•  the clinical development plans for our product development pipeline, including the design and implementation of clinical trials and the review of data therefrom;
 
  •  the regulatory approval pathways for our product development pipeline;
 
  •  business development, licensing, collaboration and other similar strategic partnering opportunities for our product development pipeline; and
 
  •  budgeting and capital raising issues related to the foregoing.


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Executive and Director Compensation Processes
 
The compensation committee has implemented an annual performance review for our executive officers under which annual performance for each executive is measured at the end of each calendar year. Individual goals focus on contributions that facilitate the achievement of corporate goals, such as the achievement of specific research, clinical, regulatory, and operational milestones. During the fourth calendar quarter of each year, we evaluate individual and corporate performance against the goals for the most recently completed fiscal year. Our chief executive officer meets with the compensation committee and makes initial compensation recommendations with respect to the executives who report to him. These recommendations contemplate each executive officer’s job performance, strengths and weaknesses, and advancement potential. Based on this input, the compensation committee makes its own assessment and recommends to our board of directors for approval annual salary increases, stock option and restricted stock unit awards and bonuses, if any. With respect to our chief executive officer’s compensation, the compensation committee makes a recommendation to our board of directors based on the same factors used to evaluate other executive officers.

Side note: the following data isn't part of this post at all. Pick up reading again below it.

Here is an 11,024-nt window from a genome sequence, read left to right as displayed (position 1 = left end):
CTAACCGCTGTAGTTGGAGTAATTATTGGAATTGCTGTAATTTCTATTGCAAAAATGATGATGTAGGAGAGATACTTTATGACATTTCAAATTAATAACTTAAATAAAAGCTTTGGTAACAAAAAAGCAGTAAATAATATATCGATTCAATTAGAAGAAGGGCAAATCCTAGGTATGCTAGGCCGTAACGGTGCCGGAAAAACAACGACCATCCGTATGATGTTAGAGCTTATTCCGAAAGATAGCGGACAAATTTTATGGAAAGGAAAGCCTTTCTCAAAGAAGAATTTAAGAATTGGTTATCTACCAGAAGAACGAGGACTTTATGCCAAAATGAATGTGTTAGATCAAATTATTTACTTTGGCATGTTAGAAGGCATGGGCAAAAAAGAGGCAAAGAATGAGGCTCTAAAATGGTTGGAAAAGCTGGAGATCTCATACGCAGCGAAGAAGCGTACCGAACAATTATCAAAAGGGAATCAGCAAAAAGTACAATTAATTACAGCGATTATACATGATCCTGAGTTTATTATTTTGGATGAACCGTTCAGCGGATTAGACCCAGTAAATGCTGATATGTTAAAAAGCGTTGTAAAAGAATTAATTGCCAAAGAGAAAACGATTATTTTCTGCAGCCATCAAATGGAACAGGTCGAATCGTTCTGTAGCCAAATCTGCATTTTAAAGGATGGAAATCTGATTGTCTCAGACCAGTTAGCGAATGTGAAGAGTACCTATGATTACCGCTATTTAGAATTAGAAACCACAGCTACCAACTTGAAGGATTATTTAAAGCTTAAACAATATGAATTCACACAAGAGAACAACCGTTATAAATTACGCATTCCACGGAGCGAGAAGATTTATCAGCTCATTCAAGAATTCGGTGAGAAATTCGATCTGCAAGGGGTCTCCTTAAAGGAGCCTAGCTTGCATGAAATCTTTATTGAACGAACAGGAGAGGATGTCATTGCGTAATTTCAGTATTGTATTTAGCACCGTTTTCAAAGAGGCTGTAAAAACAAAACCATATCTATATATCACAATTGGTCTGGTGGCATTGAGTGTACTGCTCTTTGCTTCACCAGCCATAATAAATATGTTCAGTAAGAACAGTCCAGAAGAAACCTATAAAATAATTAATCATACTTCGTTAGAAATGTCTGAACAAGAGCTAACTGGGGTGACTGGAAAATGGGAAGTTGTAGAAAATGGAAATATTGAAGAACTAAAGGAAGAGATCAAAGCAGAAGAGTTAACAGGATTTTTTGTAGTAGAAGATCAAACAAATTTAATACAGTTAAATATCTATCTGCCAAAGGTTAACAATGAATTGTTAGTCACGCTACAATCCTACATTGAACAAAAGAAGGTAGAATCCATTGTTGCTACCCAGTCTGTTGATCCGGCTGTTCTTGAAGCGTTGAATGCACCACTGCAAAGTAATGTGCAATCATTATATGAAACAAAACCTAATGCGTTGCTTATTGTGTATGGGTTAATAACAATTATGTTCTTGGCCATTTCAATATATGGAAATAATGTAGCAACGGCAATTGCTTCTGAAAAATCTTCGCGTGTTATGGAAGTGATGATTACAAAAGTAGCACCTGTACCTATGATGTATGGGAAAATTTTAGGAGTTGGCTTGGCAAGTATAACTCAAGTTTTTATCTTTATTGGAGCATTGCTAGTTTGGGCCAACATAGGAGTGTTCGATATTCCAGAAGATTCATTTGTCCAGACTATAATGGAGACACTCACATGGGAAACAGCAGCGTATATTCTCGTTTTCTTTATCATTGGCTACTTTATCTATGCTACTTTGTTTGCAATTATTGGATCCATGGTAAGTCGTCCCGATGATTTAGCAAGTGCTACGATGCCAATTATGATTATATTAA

Our compensation committee also reviews and recommends for approval by our board of directors the compensation that is paid to our directors.
 
The compensation committee has the authority to retain compensation consultants and other outside advisors to assist in the evaluation of executive officer compensation. For the purposes of evaluating fiscal year 2009 compensation, the compensation committee considered, among other things, a report by Frederick W. Cook & Company, Inc. that was commissioned by the compensation committee in July 2007.